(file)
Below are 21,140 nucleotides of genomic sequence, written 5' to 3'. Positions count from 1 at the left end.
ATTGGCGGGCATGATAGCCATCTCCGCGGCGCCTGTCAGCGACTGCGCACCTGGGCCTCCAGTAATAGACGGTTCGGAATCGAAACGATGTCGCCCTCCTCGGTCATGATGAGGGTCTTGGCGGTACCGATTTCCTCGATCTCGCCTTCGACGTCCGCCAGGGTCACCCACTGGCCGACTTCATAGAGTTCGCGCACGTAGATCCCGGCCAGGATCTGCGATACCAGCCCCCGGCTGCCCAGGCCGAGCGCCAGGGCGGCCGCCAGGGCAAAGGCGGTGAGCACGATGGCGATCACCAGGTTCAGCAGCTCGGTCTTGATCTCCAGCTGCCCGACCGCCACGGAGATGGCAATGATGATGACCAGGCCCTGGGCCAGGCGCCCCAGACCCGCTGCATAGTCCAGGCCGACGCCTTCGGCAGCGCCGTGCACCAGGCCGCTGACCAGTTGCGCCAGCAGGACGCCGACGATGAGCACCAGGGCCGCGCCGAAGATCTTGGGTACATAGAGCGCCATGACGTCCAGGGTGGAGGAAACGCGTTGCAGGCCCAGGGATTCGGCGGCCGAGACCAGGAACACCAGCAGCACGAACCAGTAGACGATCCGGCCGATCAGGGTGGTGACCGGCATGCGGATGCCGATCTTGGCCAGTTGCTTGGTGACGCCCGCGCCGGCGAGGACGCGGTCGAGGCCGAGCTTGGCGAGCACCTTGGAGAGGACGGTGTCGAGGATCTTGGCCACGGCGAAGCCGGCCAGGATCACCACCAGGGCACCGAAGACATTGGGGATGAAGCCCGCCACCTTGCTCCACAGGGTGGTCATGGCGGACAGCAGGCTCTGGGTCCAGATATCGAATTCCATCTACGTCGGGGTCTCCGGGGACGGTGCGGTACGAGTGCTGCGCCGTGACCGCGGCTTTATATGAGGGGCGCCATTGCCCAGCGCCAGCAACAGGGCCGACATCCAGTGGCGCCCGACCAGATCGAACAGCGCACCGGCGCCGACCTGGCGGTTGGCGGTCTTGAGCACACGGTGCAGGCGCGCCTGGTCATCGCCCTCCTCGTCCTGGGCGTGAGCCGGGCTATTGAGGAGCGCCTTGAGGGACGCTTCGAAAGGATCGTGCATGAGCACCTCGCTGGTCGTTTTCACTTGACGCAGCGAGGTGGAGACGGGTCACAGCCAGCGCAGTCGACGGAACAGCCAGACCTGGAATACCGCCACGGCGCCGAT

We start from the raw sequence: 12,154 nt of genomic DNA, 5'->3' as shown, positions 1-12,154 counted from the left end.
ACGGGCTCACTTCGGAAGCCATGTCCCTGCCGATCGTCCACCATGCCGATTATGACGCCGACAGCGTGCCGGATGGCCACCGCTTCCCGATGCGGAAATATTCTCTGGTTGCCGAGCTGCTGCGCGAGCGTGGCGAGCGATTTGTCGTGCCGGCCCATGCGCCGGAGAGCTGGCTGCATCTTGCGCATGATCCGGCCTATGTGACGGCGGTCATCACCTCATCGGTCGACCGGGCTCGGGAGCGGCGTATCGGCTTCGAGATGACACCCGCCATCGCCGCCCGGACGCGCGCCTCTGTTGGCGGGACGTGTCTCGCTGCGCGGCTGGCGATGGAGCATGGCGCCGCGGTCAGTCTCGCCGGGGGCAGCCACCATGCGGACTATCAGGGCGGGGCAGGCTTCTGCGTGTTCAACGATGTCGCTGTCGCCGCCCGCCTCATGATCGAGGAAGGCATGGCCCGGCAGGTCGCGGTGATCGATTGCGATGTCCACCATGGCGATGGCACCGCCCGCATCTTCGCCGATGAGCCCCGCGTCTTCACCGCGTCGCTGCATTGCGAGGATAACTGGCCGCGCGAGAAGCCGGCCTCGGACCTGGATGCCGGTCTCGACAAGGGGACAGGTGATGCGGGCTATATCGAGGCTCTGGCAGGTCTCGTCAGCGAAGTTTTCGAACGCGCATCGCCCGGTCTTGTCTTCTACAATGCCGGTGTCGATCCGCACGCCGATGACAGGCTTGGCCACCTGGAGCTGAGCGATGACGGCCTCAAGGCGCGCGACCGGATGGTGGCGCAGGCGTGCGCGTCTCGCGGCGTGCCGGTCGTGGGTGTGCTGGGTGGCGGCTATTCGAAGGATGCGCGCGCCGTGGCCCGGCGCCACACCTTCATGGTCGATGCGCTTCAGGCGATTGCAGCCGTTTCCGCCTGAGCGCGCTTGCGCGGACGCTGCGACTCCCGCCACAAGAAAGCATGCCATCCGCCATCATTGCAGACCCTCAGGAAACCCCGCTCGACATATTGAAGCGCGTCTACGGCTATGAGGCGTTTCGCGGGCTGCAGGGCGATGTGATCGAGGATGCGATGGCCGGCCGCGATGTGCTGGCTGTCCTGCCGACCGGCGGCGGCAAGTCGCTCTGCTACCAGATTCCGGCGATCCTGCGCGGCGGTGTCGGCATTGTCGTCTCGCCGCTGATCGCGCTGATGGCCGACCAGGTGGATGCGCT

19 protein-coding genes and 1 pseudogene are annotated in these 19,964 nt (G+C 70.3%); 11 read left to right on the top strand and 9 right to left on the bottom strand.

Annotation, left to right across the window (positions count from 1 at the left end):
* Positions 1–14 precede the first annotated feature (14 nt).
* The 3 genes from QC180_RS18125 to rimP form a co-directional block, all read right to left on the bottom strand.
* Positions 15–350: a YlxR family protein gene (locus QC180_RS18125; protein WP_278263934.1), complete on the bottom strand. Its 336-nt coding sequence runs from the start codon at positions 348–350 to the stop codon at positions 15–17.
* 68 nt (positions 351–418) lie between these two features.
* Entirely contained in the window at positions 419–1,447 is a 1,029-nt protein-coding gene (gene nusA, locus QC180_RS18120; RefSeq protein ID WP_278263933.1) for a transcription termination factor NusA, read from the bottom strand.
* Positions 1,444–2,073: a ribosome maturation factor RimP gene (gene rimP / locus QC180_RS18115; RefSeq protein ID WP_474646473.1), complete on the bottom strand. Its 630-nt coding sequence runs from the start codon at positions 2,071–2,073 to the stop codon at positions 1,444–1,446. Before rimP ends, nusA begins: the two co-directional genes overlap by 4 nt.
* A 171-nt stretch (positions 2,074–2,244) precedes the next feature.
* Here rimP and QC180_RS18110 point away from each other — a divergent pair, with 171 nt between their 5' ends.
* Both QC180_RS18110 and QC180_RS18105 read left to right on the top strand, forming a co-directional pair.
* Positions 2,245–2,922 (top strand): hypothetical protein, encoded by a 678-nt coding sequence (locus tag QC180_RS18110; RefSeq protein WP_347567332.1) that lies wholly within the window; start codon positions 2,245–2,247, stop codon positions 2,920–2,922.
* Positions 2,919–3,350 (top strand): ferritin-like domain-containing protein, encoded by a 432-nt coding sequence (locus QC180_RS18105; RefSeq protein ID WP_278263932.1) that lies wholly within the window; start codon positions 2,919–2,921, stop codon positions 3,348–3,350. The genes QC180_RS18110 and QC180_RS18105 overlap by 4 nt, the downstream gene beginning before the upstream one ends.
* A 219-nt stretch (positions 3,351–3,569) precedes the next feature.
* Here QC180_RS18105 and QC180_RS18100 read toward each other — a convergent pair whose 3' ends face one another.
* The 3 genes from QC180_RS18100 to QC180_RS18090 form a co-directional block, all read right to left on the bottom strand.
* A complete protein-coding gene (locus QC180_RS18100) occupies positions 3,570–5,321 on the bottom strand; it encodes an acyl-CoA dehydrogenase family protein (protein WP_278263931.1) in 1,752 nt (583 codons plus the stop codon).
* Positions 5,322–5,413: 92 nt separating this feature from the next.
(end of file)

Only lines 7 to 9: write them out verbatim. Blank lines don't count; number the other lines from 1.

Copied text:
* Positions 1–14 precede the first annotated feature (14 nt).
* The 3 genes from QC180_RS18125 to rimP form a co-directional block, all read right to left on the bottom strand.
* Positions 15–350: a YlxR family protein gene (locus QC180_RS18125; protein WP_278263934.1), complete on the bottom strand. Its 336-nt coding sequence runs from the start codon at positions 348–350 to the stop codon at positions 15–17.